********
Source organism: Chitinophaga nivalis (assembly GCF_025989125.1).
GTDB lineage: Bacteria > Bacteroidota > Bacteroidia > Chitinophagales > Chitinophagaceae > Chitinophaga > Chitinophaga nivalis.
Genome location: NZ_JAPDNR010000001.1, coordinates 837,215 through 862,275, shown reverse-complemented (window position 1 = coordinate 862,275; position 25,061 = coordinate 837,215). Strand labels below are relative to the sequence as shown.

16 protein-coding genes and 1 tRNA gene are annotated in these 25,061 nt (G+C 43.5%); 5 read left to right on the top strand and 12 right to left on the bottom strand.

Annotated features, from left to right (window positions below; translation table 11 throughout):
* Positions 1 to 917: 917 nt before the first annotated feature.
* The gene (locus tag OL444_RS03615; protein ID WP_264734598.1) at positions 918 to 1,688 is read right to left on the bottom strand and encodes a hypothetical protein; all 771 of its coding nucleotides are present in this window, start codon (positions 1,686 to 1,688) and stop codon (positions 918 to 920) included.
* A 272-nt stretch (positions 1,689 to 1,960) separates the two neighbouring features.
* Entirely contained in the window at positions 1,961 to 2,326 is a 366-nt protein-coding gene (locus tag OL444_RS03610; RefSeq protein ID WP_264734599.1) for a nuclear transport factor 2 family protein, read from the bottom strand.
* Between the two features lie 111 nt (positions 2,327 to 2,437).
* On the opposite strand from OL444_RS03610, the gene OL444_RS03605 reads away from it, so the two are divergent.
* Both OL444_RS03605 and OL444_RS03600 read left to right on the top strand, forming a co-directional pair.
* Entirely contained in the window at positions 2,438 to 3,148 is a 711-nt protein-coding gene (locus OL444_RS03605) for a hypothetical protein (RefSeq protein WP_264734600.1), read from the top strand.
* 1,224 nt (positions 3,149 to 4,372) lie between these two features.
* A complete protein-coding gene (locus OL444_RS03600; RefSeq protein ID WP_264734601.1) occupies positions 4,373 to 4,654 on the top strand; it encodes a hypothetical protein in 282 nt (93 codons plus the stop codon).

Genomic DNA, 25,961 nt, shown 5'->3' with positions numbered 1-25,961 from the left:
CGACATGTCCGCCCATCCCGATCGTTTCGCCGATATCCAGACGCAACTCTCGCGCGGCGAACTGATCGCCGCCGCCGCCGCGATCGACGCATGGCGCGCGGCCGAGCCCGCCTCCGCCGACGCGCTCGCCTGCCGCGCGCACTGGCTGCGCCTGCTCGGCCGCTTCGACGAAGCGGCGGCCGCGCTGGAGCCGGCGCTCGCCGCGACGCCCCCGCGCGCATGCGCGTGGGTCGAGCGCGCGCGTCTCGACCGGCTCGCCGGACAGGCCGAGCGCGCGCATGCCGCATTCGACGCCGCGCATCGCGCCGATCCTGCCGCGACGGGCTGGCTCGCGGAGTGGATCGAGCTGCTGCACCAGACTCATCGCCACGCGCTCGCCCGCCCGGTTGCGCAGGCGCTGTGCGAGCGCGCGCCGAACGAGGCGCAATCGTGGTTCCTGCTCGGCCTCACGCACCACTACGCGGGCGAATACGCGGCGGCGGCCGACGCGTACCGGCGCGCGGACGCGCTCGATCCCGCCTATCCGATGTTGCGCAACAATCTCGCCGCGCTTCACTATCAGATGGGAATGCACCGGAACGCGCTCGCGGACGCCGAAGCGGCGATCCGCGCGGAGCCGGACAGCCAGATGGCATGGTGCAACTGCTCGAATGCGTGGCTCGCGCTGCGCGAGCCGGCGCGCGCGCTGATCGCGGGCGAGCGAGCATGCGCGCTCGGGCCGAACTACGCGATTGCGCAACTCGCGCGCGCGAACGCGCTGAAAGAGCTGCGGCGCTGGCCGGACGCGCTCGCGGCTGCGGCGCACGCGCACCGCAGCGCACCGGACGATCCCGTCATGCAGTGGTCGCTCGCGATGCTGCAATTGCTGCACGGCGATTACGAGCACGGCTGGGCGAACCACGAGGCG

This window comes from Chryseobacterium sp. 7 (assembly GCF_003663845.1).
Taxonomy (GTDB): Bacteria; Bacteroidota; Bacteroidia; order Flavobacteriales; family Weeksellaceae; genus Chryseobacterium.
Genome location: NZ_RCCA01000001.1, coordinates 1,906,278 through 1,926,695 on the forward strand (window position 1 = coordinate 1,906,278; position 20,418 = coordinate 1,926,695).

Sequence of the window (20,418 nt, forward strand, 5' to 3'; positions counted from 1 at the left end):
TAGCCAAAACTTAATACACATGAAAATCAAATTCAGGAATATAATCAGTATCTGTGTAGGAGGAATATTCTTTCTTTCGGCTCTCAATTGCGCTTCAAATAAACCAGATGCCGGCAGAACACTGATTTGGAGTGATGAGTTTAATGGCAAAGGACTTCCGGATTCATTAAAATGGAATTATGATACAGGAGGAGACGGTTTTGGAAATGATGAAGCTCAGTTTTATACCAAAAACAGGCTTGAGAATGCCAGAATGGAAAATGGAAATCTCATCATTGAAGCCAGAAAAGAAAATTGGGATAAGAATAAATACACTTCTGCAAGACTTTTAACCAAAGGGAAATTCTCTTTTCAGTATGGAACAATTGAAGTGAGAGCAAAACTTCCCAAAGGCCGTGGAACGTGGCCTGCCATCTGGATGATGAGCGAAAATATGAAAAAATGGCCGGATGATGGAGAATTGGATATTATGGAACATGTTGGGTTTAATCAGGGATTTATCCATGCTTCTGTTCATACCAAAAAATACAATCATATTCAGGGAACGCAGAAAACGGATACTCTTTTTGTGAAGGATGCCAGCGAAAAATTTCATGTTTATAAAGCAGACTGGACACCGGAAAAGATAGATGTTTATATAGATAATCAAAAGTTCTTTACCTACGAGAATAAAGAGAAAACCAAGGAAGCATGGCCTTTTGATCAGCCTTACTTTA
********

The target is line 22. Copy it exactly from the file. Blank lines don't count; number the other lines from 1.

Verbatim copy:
TAGCCAAAACTTAATACACATGAAAATCAAATTCAGGAATATAATCAGTATCTGTGTAGGAGGAATATTCTTTCTTTCGGCTCTCAATTGCGCTTCAAATAAACCAGATGCCGGCAGAACACTGATTTGGAGTGATGAGTTTAATGGCAAAGGACTTCCGGATTCATTAAAATGGAATTATGATACAGGAGGAGACGGTTTTGGAAATGATGAAGCTCAGTTTTATACCAAAAACAGGCTTGAGAATGCCAGAATGGAAAATGGAAATCTCATCATTGAAGCCAGAAAAGAAAATTGGGATAAGAATAAATACACTTCTGCAAGACTTTTAACCAAAGGGAAATTCTCTTTTCAGTATGGAACAATTGAAGTGAGAGCAAAACTTCCCAAAGGCCGTGGAACGTGGCCTGCCATCTGGATGATGAGCGAAAATATGAAAAAATGGCCGGATGATGGAGAATTGGATATTATGGAACATGTTGGGTTTAATCAGGGATTTATCCATGCTTCTGTTCATACCAAAAAATACAATCATATTCAGGGAACGCAGAAAACGGATACTCTTTTTGTGAAGGATGCCAGCGAAAAATTTCATGTTTATAAAGCAGACTGGACACCGGAAAAGATAGATGTTTATATAGATAATCAAAAGTTCTTTACCTACGAGAATAAAGAGAAAACCAAGGAAGCATGGCCTTTTGATCAGCCTTACTTTA